Fernand Léger and the rooftops of Paris
Fernand Léger and the rooftops of Paris
Kröller-Müller Museum, Otterlo, NL
19 Nov 2022 – 02 Apr 2023
The exhibition «Fernand Léger and the Roofs of Paris» traces the development of Léger’s work from 1908 to 1921 and illustrates the artistic context of this period: the Cubist movement of the Picasso-Braque School.
Through a body of 40 paintings and drawings by Fernand Léger as well as artists such as Cézanne, Delaunay, Metzinger, Le Fauconnier, Braque and Picasso, the retrospective explores the artist’s inspirations and experiments. More than half of the works presented come from the collection of the Kröller-Müller Museum, the largest collection of Cubist art in the Netherlands.
A dozen works are on loan from major institutions such as the Tate Modern and National Gallery in London, the Kunstmuseum in Basel, and the Narodni Gallery in Prague. The centerpiece of the exhibition, Le 14 juillet (1914), is on loan from the Triton Collection Foundation.
In 1908 Léger made a radical break with the style of his earlier works, moving from a relatively realistic and monochromatic approach to an increasingly abstract and colorful aesthetic. Inspired initially by Paul Cézanne, from whom he borrowed nude motifs, he then experimented with shapes and colors and in 1911-1912 painted the series: Fumées sur les toits. After this series, which marked a turning point in his work, Fernand Léger’s research resulted in the production of Cubist paintings and gave rise to works such as Contrastes de formes (1913-1914) and La partie de cartes (1917).
With the exhibition Fernand Léger and the rooftops of Paris, the Kröller-Müller Museum focuses for the first time on a turning point in Léger’s early work: his quest for abstraction and the decisive role therein of the series Fumées sur les toits. It also features a premiere: the discovery of a hidden painting.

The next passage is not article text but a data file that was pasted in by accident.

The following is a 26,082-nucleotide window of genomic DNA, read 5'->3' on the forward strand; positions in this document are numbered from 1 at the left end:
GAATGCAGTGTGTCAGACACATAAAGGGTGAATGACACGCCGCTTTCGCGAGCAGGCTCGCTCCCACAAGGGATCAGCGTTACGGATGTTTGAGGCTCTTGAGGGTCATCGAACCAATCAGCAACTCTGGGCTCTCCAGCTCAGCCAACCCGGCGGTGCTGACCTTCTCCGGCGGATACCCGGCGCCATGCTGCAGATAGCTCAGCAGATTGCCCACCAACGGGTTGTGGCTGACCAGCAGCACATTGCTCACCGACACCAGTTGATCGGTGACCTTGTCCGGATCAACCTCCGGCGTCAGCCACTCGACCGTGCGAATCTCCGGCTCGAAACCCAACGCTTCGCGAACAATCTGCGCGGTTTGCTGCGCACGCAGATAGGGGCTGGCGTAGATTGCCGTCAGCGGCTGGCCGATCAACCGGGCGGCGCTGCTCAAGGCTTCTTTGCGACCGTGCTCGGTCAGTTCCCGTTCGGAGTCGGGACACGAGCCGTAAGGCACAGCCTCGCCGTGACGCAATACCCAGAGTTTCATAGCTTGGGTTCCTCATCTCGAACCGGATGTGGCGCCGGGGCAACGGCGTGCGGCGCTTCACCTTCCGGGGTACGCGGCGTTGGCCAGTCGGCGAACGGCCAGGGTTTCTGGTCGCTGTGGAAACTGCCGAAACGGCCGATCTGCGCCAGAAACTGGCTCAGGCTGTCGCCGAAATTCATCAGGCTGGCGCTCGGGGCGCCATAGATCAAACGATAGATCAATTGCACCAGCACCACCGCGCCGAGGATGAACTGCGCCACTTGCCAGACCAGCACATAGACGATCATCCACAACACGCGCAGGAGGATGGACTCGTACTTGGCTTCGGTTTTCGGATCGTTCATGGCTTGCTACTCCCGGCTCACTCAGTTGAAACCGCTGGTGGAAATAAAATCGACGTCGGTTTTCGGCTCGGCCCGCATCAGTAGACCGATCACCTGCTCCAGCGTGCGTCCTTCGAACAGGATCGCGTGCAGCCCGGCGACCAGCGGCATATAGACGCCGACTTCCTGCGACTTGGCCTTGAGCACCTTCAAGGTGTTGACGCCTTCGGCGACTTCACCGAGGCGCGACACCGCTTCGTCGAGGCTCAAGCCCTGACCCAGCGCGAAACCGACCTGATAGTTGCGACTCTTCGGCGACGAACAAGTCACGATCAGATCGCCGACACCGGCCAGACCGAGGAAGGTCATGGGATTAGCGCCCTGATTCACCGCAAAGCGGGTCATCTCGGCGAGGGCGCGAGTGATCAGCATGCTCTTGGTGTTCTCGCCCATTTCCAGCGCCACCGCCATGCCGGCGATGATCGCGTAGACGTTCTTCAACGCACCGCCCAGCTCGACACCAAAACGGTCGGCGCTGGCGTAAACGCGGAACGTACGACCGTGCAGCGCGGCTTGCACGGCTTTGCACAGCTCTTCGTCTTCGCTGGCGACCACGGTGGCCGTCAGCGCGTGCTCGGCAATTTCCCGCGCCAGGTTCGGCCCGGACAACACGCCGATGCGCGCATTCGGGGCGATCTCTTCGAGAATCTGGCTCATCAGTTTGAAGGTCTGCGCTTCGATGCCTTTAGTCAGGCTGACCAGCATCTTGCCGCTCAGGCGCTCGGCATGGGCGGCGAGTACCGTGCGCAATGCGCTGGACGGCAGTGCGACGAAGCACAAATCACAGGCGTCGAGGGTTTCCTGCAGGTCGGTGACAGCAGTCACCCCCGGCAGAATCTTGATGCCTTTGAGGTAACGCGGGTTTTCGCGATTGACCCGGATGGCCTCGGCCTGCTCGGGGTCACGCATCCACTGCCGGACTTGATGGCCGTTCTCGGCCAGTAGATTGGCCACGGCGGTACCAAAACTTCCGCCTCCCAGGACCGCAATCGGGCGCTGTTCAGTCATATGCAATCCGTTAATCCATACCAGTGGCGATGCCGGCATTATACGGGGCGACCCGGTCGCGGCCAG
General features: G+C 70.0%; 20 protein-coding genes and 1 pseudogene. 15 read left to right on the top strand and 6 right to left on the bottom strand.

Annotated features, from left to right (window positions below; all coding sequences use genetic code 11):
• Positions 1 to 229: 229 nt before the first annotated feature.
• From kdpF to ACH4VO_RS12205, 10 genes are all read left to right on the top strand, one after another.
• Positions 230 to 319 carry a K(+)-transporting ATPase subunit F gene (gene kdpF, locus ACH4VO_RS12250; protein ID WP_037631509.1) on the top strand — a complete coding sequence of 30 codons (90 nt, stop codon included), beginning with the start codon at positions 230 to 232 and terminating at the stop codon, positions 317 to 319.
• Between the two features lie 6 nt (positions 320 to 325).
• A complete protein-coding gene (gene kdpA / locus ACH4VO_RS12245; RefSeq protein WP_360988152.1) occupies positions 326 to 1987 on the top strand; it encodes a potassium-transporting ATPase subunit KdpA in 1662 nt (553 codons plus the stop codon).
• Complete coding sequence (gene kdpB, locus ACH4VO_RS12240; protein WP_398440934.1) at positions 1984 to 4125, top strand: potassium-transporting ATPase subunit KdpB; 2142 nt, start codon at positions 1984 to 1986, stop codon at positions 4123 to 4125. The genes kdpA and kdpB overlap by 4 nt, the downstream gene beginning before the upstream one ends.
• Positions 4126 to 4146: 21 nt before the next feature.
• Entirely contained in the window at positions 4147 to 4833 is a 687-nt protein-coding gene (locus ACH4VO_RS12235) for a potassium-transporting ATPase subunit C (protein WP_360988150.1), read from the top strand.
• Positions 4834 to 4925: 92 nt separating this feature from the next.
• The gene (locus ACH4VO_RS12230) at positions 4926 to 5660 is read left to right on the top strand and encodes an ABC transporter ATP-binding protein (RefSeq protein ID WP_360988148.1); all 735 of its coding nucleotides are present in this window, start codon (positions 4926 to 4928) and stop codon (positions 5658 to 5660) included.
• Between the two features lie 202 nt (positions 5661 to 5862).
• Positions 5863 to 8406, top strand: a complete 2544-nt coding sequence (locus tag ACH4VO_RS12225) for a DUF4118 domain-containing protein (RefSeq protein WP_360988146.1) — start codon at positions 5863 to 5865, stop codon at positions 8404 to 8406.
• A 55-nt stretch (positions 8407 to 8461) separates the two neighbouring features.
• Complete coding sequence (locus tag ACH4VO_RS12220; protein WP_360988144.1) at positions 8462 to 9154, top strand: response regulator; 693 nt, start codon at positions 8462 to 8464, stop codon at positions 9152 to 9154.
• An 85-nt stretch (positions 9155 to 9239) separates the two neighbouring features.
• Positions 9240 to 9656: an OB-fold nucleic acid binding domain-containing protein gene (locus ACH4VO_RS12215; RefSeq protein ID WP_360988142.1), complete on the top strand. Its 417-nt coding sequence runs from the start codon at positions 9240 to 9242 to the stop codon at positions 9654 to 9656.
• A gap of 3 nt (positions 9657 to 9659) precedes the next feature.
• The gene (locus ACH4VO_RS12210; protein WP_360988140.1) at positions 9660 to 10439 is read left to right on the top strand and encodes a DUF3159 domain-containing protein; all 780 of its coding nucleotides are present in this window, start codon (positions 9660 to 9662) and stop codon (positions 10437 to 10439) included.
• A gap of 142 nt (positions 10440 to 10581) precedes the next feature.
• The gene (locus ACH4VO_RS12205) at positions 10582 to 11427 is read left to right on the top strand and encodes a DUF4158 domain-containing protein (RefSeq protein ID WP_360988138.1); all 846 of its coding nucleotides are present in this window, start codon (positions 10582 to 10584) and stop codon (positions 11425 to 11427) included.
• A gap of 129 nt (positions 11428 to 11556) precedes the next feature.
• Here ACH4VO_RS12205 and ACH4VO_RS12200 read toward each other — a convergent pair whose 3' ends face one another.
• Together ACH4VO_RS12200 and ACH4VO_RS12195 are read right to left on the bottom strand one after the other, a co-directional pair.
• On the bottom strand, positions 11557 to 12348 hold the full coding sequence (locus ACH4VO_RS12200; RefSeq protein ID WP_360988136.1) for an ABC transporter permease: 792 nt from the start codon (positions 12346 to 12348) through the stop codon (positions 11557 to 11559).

Turning point in his career
When Fernand Léger (1881-1955) paints the series Fumées sur les toits in the years 1911- 1912, he finds himself at a turning point in his career. He has made a radical departure from the style of his earlier works and initially seeks inspiration from Paul Cézanne in particular. When he moves into a new studio in Paris, he uses the many chimneys and plumes of smoke that he looks out upon as a motif for his experiments. Léger’s quest for more abstraction and more colour ultimately results in cubist works such as Contrastes de formes, which are created on the eve of the First World War. The painting La partie de cartes from 1917, which Helene Kröller-Müller acquires for her collection and which is a high point in Léger’s oeuvre, would also have been unimaginable without the Fumées sur les toits. Fernand Léger regarded the Fumées series as an important moment in his career.
The centrepiece of the exhibition is a newly discovered painting from this series. The painting appears on the reverse of Léger’s Le quatorze juillet, which was acquired by the Triton Collection Foundation in 1999. The Fumées sur les toits painting was revealed during recent conservation work.
The broader context is formed by the works of the two groups of cubists in Paris: Pablo Picasso and Georges Braque who showed their work mainly in the gallery of Daniel-Henry Kahnweiler, and the group around Léger, which exhibited at the major Salons and also included Robert Delaunay, Jean Metzinger and Henri Le Fauconnier.